Thursday, December 5, 2019
Nigeria's Leon Balogun says fight against racism is a collective responsibility
The 31-year-old Brighton defender also supports players walking off the pitch, but admitted it is only part of what needs to be done.
Balogun wants those not being targeted on the pitch to fully support their team-mates who feel that leaving the pitch is their only option, so that not too much pressure is put on the individuals.
"It's like they are afraid because the manager might say 'if you don't want to play, even though you might be an important player to us, we can replace you' and so that's something you will think about at least twice," Balogun told BBC Africa.
"That is what a team is supposed to be. We are a family. We are walking off [together], this would empower so many players who are racially abused because that way they then wouldn't feel alone."
Balogun says in order to get the message across, fans who do not take part in the abuse must also get involved in the battle against racism.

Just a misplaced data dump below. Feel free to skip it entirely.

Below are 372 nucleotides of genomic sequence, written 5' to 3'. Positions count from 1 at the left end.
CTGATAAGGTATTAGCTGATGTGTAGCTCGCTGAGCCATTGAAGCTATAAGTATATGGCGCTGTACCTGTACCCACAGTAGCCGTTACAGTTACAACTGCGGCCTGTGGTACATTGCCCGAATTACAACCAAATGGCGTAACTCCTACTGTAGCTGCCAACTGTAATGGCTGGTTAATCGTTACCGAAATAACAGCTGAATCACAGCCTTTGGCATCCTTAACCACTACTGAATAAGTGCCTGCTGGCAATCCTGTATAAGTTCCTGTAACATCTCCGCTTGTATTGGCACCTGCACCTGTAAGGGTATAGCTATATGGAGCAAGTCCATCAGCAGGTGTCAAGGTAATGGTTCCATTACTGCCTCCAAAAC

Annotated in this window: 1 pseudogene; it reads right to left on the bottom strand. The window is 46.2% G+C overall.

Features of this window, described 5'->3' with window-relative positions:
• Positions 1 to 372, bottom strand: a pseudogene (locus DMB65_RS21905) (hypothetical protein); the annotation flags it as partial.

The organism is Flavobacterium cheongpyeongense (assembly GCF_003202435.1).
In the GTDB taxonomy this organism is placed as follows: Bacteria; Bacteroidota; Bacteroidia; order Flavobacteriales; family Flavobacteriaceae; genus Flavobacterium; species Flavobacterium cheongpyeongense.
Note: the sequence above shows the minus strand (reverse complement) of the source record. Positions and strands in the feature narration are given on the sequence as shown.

"You really take away what they love so much so that they understand we need to rethink here for a minute," he explained.
"So it will also affect people who are not involved in the racial abuse of the players.
"People who just happen to be in the stadium and they will be like 'wait a minute', those ones, let's call them idiots are taking away what we love, what we are passionate about."
Harsher punishments needed
A recent rise in incidents of racism across Europe has been met with financial penalties and partial stadium closures.
He is also adamant that the kind of sanctions being handed down are simply not having the necessary affect.
"At the point it's at right now I think you have to be extreme, even banning a team or like deducting points," he added.
"You need to shock people the same way racism shocks players.
"You probably have to go to a place they never expect, where you can actually hurt [punish] those involved in racist behaviour."
The Germany-born player has experienced racism first hand and points to one incident in 2018 when playing for Mainz and he was subjected to monkey chants from Hannover fans.
Balogun says authorities also have to make an example of the clubs when their supporters become involved in the racial abuse.
"When they are punished, clubs that are affected by the actions of their fans will have to do something about it," he added.
"They will have to find a solution. 'We are fighting for the championship here or we are fighting for relegation'. We need every point. So they can't allow or afford to lose points over something which is as stupid as racism."
By Mimi Fawaz